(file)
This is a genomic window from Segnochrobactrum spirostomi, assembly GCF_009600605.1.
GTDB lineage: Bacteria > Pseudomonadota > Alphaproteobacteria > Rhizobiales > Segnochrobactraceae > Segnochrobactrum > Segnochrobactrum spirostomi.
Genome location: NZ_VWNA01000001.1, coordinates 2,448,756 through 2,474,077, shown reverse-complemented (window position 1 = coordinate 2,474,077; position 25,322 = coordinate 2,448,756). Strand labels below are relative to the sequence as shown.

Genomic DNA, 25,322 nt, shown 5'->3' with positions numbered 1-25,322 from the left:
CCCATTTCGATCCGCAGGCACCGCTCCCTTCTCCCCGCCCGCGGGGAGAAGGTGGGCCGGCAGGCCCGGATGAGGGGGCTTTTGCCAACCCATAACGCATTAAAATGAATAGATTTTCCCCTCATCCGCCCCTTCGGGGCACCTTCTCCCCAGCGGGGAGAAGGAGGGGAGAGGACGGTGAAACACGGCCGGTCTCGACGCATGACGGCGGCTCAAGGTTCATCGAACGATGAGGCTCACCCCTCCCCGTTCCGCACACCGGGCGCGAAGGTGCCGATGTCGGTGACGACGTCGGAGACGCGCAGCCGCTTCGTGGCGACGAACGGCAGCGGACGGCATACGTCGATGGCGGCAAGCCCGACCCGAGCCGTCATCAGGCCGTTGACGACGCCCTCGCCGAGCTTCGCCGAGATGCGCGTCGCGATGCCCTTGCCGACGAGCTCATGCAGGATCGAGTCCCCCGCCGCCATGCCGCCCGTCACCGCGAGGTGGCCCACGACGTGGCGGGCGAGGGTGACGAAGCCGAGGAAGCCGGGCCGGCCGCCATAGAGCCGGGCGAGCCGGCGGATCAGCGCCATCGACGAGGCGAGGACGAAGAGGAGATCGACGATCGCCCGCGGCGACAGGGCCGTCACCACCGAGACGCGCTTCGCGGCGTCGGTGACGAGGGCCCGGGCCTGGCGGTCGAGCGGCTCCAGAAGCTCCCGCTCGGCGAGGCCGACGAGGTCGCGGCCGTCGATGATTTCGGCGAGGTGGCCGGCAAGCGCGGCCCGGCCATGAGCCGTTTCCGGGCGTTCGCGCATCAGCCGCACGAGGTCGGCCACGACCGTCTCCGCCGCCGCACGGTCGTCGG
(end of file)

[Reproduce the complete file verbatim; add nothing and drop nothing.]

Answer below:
This is a genomic window from Segnochrobactrum spirostomi, assembly GCF_009600605.1.
GTDB lineage: Bacteria > Pseudomonadota > Alphaproteobacteria > Rhizobiales > Segnochrobactraceae > Segnochrobactrum > Segnochrobactrum spirostomi.
Genome location: NZ_VWNA01000001.1, coordinates 2,448,756 through 2,474,077, shown reverse-complemented (window position 1 = coordinate 2,474,077; position 25,322 = coordinate 2,448,756). Strand labels below are relative to the sequence as shown.

Genomic DNA, 25,322 nt, shown 5'->3' with positions numbered 1-25,322 from the left:
CCCATTTCGATCCGCAGGCACCGCTCCCTTCTCCCCGCCCGCGGGGAGAAGGTGGGCCGGCAGGCCCGGATGAGGGGGCTTTTGCCAACCCATAACGCATTAAAATGAATAGATTTTCCCCTCATCCGCCCCTTCGGGGCACCTTCTCCCCAGCGGGGAGAAGGAGGGGAGAGGACGGTGAAACACGGCCGGTCTCGACGCATGACGGCGGCTCAAGGTTCATCGAACGATGAGGCTCACCCCTCCCCGTTCCGCACACCGGGCGCGAAGGTGCCGATGTCGGTGACGACGTCGGAGACGCGCAGCCGCTTCGTGGCGACGAACGGCAGCGGACGGCATACGTCGATGGCGGCAAGCCCGACCCGAGCCGTCATCAGGCCGTTGACGACGCCCTCGCCGAGCTTCGCCGAGATGCGCGTCGCGATGCCCTTGCCGACGAGCTCATGCAGGATCGAGTCCCCCGCCGCCATGCCGCCCGTCACCGCGAGGTGGCCCACGACGTGGCGGGCGAGGGTGACGAAGCCGAGGAAGCCGGGCCGGCCGCCATAGAGCCGGGCGAGCCGGCGGATCAGCGCCATCGACGAGGCGAGGACGAAGAGGAGATCGACGATCGCCCGCGGCGACAGGGCCGTCACCACCGAGACGCGCTTCGCGGCGTCGGTGACGAGGGCCCGGGCCTGGCGGTCGAGCGGCTCCAGAAGCTCCCGCTCGGCGAGGCCGACGAGGTCGCGGCCGTCGATGATTTCGGCGAGGTGGCCGGCAAGCGCGGCCCGGCCATGAGCCGTTTCCGGGCGTTCGCGCATCAGCCGCACGAGGTCGGCCACGACCGTCTCCGCCGCCGCACGGTCGTCGG